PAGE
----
Extra Bonus! More Phil Shaw news reported by Ogemaw County Herald:
Local resident researching Bigfoot phenomenaBy Elon Brissette
Staff Writer | firstname.lastname@example.org
WEST BRANCH — Out of 107 investigated Bigfoot sightings in Michigan, three of them have been in Ogemaw County.
According to the Bigfoot Field Researchers Association Web site, a number of years ago Bigfoot was seen north of Rose City on state land. More recently, the creature was spotted near the south edge of the Rifle River Recreation Area in November 2003, and in Lupton near Rose City Road in September 2007.
Phil Shaw of West Branch, who enjoys researching Bigfoot, said it is possible to see Bigfoot in the area because of the terrain, but that it’s not an everyday occurrence.
“You have to remember, this creature isn’t easy to be seen,” Shaw said. “It’s very happenstance, very nocturnal, very shy.”
According to bfro.net, each reported sighting is investigated, and if it is deemed as not a hoax, it will be included in the listing of sightings. The Web site also explains that sightings will not be published if the reporter wishes. So, while only three sightings in Ogemaw County have been reported on the site, it is possible there have been more.
Shaw and his wife, Carol, believe they saw Bigfoot in 2006 while on vacation outside of Michigan. On a four-lane highway in New Brunswick, the Shaws caught a glimpse of something walking across an opening in the trees.
“We both agreed that was not a man,” Phil Shaw said. “No blue jeans, no plaid shirt, no T-shirt, no hat, no white face, and she (Carol) says he had a funny gait.
“So, it was a little iffy. I wouldn’t call it a Class A (sighting) myself, but what we saw we didn’t think was a human.”
Before that incident, Shaw said he was like most people and had read some articles about Bigfoot, but never really took that much of an interest in the creature. But because he and Carol thought they saw one, and he found BFRO, which is an organization trying to do research on the animal, he is more captivated by the phenomena than before. And he’s not ashamed to talk about his belief.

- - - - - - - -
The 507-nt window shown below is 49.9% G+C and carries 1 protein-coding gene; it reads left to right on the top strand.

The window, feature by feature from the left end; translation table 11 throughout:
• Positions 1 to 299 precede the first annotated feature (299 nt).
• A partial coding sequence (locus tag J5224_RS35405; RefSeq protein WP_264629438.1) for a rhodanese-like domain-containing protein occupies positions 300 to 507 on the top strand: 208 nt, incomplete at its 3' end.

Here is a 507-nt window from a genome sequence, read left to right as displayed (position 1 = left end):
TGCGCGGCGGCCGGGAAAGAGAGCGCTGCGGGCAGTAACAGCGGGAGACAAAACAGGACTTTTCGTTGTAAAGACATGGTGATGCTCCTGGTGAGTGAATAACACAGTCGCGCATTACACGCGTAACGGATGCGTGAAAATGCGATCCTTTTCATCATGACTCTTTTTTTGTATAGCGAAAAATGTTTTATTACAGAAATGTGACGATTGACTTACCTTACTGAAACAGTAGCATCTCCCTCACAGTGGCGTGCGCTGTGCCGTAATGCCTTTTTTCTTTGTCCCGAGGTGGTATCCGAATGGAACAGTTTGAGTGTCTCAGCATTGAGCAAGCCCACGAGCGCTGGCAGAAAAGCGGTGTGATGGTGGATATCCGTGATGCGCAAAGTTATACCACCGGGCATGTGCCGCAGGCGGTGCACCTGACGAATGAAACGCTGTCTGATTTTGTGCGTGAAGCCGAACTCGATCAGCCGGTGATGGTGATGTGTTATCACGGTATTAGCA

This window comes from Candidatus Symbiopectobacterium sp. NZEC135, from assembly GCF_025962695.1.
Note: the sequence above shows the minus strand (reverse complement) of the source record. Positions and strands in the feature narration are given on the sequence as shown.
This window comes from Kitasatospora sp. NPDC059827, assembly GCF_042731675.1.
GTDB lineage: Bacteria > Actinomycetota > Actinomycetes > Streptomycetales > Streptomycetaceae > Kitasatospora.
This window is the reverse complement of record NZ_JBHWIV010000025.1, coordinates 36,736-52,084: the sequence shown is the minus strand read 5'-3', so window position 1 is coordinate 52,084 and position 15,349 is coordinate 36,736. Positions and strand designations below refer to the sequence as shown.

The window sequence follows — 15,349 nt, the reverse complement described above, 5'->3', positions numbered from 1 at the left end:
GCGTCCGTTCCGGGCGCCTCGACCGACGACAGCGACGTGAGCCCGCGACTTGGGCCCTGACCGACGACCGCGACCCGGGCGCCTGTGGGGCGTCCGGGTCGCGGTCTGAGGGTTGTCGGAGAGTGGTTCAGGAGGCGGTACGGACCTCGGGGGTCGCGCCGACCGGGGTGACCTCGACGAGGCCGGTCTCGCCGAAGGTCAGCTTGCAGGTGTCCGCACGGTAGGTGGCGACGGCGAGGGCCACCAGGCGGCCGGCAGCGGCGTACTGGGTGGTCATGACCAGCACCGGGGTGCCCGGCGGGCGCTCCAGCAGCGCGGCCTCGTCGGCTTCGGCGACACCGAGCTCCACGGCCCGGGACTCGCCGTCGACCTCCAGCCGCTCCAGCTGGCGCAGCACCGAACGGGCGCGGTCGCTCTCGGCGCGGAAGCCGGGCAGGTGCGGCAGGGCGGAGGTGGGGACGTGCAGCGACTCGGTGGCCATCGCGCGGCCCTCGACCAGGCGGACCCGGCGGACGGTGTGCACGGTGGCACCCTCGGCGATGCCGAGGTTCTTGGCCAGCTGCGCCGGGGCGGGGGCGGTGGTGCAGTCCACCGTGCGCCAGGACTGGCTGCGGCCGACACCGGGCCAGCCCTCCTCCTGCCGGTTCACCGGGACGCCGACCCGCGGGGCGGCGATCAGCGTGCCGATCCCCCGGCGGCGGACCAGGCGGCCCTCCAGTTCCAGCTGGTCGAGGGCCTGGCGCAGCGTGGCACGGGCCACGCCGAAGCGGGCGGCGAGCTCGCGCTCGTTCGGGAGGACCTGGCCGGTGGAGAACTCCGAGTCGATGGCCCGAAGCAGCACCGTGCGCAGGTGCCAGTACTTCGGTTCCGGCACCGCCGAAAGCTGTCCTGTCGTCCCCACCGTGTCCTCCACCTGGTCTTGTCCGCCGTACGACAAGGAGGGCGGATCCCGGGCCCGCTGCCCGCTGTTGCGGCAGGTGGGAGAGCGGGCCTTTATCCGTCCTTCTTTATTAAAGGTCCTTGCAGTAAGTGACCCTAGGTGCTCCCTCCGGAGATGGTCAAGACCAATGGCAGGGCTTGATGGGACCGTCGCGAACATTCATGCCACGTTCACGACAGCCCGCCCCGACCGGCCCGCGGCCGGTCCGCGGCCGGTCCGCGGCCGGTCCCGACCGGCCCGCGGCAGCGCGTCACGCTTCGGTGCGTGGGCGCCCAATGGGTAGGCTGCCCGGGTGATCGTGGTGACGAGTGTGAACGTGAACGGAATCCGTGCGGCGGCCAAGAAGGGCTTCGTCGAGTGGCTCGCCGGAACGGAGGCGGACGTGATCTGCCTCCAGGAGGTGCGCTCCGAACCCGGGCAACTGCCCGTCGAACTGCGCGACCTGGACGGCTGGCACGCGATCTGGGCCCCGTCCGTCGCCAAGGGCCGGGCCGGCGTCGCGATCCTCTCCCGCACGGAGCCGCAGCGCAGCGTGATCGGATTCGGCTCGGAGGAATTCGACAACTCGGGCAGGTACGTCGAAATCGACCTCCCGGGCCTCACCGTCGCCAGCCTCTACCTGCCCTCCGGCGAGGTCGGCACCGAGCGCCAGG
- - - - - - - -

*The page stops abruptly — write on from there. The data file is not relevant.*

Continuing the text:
“If you believe the anthropologists that have studied this, there’s lots of history,” Shaw said.
“Lots of proof actually of sightings, footprint casts, handprints, footprints, hair analysis.”
“If people are interested (I’ll talk),” he continued. “I’m not ashamed about it. I’m retired, so I can keep my job.”
While Shaw said he is intrigued by the whole concept of Bigfoot sharing the swamps and woods with humans, he also enjoys going on expeditions in different areas with BFRO.
“Even if I didn’t see a thing, just going camping in the mountains of Pennsylvania would be fun, and it’s low cost,” he said.
He has already gone on two expeditions — one in the Upper Peninsula in 2007, and one in North Carolina this past spring — and hopes to go to more, including one in October in Pennsylvania. Shaw said maybe half of the people on the expeditions have had some sort of encounter with Bigfoot, while the rest are just interested in the phenomena.
However, Shaw said, because there are so many people congregated in one area on the expeditions, it decreases your odds of sightings.
“It takes a lot to connect with these animals,” he said. “If you’ve got a pretty remote area, they’re less likely to be intimidated or reclusive. If there’s not a lot of people, they could be very curious.”
And Shaw said he wants people to be aware that this is not just a Pacific Northwest phenomenon; there is potential to have Bigfoot sightings in this area. He explained that Bigfoot’s physiology shows it needs a lot of water, and its presence could go untraced in flooded areas. Therefore, because Michigan has a lot of swampland, and most people don’t venture into those areas, Bigfoot may like that.
“That’s where the cover is. That’s where the food is,” Shaw said. “Northern Michigan and the U.P. have tremendous habitat for this kind of creature, and they don’t really leave too much sign behind, whether it be a B.M. or footprints, you don’t see them in swamps.”
Shaw said that while Bigfoot can vary a lot in size, with adult females being 200-300 pounds less than the average 8-foot, 800-pound adult male, some could be mistaken for a grizzly bear. However, because of Bigfoot’s height, it has a longer stride than bears walking on their hind legs.
“Size-wise it could be close to a grizzly, but even grizzlies, if they walk on their hind feet, they have short legs and maybe walk a few feet,” Shaw said. “Whereas this animal is most of the time on two legs and they can move.”
With limited photography of Bigfoot in comparison to the number of sightings, Shaw said that is because most people don’t carry cameras with them into the woods.
“Even if you had a camera and you only have 10 seconds, 15 seconds, a minute maybe to see this animal, if you don’t have a camera cocked and ready, your odds are pretty remote,” he said.
He also said that because of digital technology, even if you were to capture Bigfoot in a picture, people would believe it was a fake SRC: Ogemaw County Herald.